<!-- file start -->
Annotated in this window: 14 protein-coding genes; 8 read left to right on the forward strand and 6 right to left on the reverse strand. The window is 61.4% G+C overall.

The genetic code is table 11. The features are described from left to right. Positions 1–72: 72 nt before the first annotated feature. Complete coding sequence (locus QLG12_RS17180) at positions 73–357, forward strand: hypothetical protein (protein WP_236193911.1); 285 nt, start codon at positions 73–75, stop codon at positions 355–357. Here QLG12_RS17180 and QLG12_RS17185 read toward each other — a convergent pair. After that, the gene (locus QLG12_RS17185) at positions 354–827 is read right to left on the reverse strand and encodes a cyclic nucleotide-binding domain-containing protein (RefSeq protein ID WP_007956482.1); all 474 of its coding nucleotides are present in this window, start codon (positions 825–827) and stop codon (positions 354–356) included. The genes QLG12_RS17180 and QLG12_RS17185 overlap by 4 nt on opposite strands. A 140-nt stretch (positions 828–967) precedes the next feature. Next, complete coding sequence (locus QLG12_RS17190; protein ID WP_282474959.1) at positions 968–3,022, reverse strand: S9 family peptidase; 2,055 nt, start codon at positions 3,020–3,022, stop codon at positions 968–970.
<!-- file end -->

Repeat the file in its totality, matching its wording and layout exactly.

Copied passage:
Annotated in this window: 14 protein-coding genes; 8 read left to right on the forward strand and 6 right to left on the reverse strand. The window is 61.4% G+C overall.

The genetic code is table 11. The features are described from left to right. Positions 1–72: 72 nt before the first annotated feature. Complete coding sequence (locus QLG12_RS17180) at positions 73–357, forward strand: hypothetical protein (protein WP_236193911.1); 285 nt, start codon at positions 73–75, stop codon at positions 355–357. Here QLG12_RS17180 and QLG12_RS17185 read toward each other — a convergent pair. After that, the gene (locus QLG12_RS17185) at positions 354–827 is read right to left on the reverse strand and encodes a cyclic nucleotide-binding domain-containing protein (RefSeq protein ID WP_007956482.1); all 474 of its coding nucleotides are present in this window, start codon (positions 825–827) and stop codon (positions 354–356) included. The genes QLG12_RS17180 and QLG12_RS17185 overlap by 4 nt on opposite strands. A 140-nt stretch (positions 828–967) precedes the next feature. Next, complete coding sequence (locus QLG12_RS17190; protein ID WP_282474959.1) at positions 968–3,022, reverse strand: S9 family peptidase; 2,055 nt, start codon at positions 3,020–3,022, stop codon at positions 968–970.